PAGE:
Our sex is something we take for granted. Even when we prefer not to expose our genitals to others, our family and friends will know whether we are male or female from our appearance, mannerisms, preferences and speech. If an outsider, such as an employer or passport officer, requires confirmation of our legal sex, we can simply show our birth certificate. Identifying our legal sex is just so simple!
Despite common misperceptions, our sexiest organ by far is the brain. It contains a huge number of structures and their interconnections, some of which differentiate quite clearly between men and women. These differences can be observed in human behaviour, as well as in brain structures that can be viewed either by magnetic resonance interferometry, or in post-mortem brain slices. Brain-sex is really good for us, even though it is ever so complicated and little understood. Brain-sex allows us to envisage much more flexible gendered and sexual behaviours than could ever be possible by considering only the genitals. Most particularly, it means that occasionally people with female genitals have a brain-sex that is distinctly male. Either they can adjust somehow to this discrepancy, or like Alex, the 13-year-old genetic female whose wish to live as a male received legal recognition in a recent Family Court judgment, they can endure a life-threatening agony.
People like Alex experience a mismatch between their body-sex and their brain-sex. In other words, they are intersexed. Intersexed conditions also occur when children are born with ambiguous genitals or suffer from a physiological anomaly that prevents them from functioning as normal males or females. Adults with the same condition as Alex seek medical help to allow them to cope with their gender dysphoria. According to the internationally recognised Standards of Care, such people undergo at least three months of psychotherapy, followed inevitably by partially reversible hormone therapy. While undergoing hormone therapy, they are required to live full-time for about two years in their true gender-role, for example as men if they are genetically female. After successfully completing this real-life experience and having two independent psychiatric reports approving such an intervention, the candidate can undergo sex affirmation surgery to transform their female genitalia into their male equivalents, and affirm their true sexual identity. For adult male candidates, this procedure will often be preceded by the removal of breasts, ovaries and womb.
A detailed account of the treatment of child and adolescent transsexuals is contained in Cohen-Kettenis and Pfäfflin’s 2003 book entitled Transgenderism and intersexuality in childhood and adolescence: Making choices. This Dutch group, as well as a clinic directed by DiCeglie in London, has had the most experience in assisting young people like Alex. The standard treatment involves a careful psychological evaluation of the child’s gender dysphoria and associated distress, accompanied by interviews with parents, or guardian, and other family members. Although specialist counselling can assist some children to deal with their gender issues, there is no evidence that aversive behaviour modification procedures can effect a “cure” of gender dysphoria. Any unethical enforced change in gendered behaviour is usually transient. The underlying serious gender problem remains unaffected.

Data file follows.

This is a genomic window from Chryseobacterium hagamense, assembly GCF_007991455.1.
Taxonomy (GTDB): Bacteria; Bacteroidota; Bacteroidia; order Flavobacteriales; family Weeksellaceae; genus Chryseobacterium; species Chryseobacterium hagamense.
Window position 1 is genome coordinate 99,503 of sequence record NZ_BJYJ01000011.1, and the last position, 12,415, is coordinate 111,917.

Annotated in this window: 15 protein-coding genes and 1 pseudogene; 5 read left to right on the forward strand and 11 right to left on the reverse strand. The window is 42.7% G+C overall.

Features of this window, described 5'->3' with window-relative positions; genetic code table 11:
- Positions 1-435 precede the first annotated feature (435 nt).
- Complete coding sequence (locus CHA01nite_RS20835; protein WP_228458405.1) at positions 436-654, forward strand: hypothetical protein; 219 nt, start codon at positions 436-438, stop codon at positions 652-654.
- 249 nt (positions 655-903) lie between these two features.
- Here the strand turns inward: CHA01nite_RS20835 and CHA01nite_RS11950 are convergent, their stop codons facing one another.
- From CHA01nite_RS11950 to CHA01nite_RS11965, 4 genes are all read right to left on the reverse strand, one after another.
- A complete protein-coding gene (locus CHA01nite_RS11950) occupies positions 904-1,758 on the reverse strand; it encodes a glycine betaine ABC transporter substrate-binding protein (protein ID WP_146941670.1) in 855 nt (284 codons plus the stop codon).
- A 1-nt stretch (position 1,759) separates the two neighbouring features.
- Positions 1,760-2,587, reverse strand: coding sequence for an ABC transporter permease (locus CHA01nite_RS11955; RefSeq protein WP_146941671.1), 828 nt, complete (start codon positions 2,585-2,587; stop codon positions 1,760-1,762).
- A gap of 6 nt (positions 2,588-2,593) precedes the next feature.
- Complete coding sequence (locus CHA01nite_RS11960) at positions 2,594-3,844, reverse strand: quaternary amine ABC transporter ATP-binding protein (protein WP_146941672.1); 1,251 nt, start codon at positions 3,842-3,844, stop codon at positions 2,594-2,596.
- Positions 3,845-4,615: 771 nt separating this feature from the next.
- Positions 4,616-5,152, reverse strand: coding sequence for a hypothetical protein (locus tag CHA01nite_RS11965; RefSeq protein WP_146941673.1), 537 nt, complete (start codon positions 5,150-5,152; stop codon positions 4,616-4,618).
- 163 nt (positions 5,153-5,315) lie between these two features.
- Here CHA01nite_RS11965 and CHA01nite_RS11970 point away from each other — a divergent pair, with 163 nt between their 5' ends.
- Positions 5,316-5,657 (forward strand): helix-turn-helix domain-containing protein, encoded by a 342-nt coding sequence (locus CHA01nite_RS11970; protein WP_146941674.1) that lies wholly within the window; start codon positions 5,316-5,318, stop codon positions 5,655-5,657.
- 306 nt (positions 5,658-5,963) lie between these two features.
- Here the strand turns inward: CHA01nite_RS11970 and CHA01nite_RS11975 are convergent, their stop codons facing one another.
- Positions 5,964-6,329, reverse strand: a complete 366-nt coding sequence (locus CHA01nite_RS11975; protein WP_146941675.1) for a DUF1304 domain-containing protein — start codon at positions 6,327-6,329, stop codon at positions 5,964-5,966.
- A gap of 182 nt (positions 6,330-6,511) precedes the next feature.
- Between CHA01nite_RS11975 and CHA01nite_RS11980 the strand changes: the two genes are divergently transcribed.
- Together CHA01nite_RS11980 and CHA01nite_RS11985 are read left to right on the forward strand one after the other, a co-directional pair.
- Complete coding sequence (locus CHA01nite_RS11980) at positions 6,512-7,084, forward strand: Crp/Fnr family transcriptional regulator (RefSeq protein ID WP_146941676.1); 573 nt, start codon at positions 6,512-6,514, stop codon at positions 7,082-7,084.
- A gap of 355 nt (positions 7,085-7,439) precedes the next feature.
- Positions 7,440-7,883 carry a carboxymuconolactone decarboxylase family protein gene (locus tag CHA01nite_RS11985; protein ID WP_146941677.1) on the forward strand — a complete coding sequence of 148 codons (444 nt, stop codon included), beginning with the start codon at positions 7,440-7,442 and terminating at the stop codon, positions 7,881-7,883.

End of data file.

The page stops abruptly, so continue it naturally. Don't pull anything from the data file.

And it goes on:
The procedures authorised by Judge Nicholson in the case of Alex are consistent with those adopted by the Dutch and English clinics. Since secondary sex changes during puberty are extremely distressful for such severely dysphoric young people, the recommended treatment includes puberty-delaying hormone therapy. This can be followed at a later age by testosterone therapy to initiate the development of male secondary sex characteristics, such as body and facial hair, a lower-pitched voice and an increase in muscle bulk. Life is made considerably easier for Alex at this stage since the pubertal-delay ensures that future removal of all breast tissue is not necessary. Upon maturity, ‘Alex” can be recommended for further surgery to permit some degree of male sexual function, including urinating whilst standing. A request for reversion to female sexual functioning following surgery is very rare, occurring in less than 3 per cent of cases. This relatively low level of post-operative regret is even less than that applying to some common surgical procedures, such as breast removal for cancer sufferers and physical castration for men with prostate cancer.
These procedures are accompanied by psychological counselling throughout medical treatment. Should Alex decide to change his mind at any stage prior to starting testosterone therapy, he can revert to female by simply removing the puberty-delaying medication. This strategy produces the minimum harm and the maximum potential benefit for someone like Alex. This enlightened approach conforms to the highest bioethical standards, but perhaps raises concerns among those who are ignorant of both Alex’s plight and the likely outcome of the authorised medical interventions.
Young people in a similar situation to Alex are frequently confused with lesbians simply because they both tend to exhibit a sexual preference for women. Whereas, lesbians are attracted to women in a same-sex liaison, young men like Alex tend to aspire for opposite-sex experiences with women, thus highlighting the fundamental differences between gender identity and sexual orientation in both brain-sex and expression. What is desperately needed is universal education on the immense complexities of human sex and gender issues. No person, such as Alex, must ever be allowed to suffer because of other people’s ignorance and intolerance.
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